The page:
While there is still plenty of Stanley Cup Playoff hockey to be played this spring -- as many as 21 games remain -- two rounds of an unforgettable spring are already in the record books.
And, with 69 games in the rear-view mirror, there is a significant sample size available with which to analyze the early contenders for the Conn Smythe Trophy, awarded to the most valuable player in the playoffs. That is exactly what we did, asking some of NHL.com's biggest postseason contributors to pick their MVP at the halfway point of the journey to earn what many believe to be the toughest trophy to win in all of professional sports.
Remember, this is a snapshot of where the Conn Smythe candidates stand today -- on the brink of the conference finals -- and not who these prognosticators believe will actually raise the trophy sometime in June.
EJ Hradek, NHL Live host
Goalie - PHX
GAA: 1.77 | SVP: 0.948
Mike Smith, Coyotes: Since arriving in Phoenix in 1996, the Coyotes had never advanced past the first round of the Stanley Cup Playoffs. Enter Mike Smith. The 30-year-old goalie, with limited postseason experience, backstopped a six-game, first-round series victory against the Chicago Blackhawks in which the first five games went to overtime. Smith never wavered, finishing off the Hawks with a brilliant 39-save, series-clinching shutout on the road in Game 6. He followed that up by leading the Coyotes past the Nashville Predators in five games. With a playoff-best two shutouts and a near-perfect .948 save percentage, Smith has been the biggest difference-maker in the Stanley Cup Playoffs.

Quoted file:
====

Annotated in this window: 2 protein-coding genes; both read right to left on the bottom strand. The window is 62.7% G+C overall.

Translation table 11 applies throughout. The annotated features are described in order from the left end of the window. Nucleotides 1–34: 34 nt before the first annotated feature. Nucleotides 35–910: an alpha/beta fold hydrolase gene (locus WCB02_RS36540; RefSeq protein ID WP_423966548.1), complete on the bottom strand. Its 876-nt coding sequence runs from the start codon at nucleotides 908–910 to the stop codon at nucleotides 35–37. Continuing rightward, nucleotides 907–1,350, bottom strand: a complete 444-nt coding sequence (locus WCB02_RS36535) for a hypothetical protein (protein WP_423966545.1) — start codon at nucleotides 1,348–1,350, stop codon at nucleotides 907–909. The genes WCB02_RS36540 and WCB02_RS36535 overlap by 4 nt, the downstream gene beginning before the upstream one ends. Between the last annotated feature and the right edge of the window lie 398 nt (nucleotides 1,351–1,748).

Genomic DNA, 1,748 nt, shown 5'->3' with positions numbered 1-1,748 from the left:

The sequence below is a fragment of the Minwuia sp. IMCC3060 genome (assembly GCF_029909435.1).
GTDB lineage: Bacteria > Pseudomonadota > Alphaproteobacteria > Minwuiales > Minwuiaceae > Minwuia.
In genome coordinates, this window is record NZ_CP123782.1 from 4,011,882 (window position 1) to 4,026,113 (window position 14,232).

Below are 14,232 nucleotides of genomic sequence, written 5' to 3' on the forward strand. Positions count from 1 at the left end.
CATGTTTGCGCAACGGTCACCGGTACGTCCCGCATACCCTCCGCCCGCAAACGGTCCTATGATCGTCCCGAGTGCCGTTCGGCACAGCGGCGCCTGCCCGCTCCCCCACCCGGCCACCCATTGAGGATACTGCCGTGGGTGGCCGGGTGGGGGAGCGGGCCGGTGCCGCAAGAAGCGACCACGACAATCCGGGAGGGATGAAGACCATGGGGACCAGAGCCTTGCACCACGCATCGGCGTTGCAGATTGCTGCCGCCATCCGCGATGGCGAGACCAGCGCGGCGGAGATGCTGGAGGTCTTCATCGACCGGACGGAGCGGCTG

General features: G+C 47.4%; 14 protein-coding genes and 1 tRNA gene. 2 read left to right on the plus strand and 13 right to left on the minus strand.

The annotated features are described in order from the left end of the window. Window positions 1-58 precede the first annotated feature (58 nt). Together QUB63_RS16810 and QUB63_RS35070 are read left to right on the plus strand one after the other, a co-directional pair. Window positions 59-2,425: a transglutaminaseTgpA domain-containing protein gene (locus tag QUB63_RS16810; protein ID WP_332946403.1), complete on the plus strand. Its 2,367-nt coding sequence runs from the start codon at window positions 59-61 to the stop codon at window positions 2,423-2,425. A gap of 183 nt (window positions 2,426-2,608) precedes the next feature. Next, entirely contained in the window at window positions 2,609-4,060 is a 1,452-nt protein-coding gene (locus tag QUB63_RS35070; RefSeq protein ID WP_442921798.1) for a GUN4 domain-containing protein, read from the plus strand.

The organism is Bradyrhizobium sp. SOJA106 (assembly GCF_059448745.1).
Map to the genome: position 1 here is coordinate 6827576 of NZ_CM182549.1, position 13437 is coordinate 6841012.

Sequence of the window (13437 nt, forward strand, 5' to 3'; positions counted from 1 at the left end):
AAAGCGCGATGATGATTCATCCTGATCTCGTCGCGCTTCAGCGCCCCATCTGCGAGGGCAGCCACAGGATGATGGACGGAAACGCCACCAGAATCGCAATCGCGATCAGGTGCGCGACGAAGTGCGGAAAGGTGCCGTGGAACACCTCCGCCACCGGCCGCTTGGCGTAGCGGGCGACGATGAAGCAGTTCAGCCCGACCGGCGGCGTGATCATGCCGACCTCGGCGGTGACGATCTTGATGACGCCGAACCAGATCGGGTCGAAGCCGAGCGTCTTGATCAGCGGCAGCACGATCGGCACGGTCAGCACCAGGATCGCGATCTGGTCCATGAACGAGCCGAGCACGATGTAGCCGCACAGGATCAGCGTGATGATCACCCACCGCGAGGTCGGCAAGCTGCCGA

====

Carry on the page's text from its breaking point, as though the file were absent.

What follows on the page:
Adam Kimelman, NHL.com Deputy Managing Editor
Jonathan Quick, Kings: The Kings' regular-season MVP has been just as valuable in the Stanley Cup Playoffs. He's allowed two goals or fewer in seven of nine games, and one goal or fewer in four. He allowed just six goals in four games against the Blues, and he's second among all playoff goalies with a 1.55 goals-against average and .949 save percentage. More than the numbers, though, it's the confidence he's given the rest of the team -- the Kings know it's OK to take a chance, because the best goalie in the playoffs has your back.
Dan Rosen, NHL Senior Writer
Goalie - NYR
GAA: 1.68 | SVP: 0.937
Henrik Lundqvist, Rangers: There has been a lot of chatter in these playoffs about the goalies, and rightfully so. Jonathan Quick and Mike Smith are the main reasons why their teams are in the Western Conference Finals. Martin Brodeur has played like he's 10 years younger to get the Devils into the East final. Braden Holtby was excellent for the Capitals. But Lundqvist is the MVP because of how good he's been with a barely visible margin for error. The Rangers have averaged just 2.07 goals per game this postseason, yet they are going to the Eastern Conference Finals because Lundqvist has been nearly impossible to beat. He has a 1.68 goals-against average and .937 save percentage. He has been at his best the three times the Rangers have faced elimination, posting a 3-0 record along with a 1.33 GAA and .948 save percentage.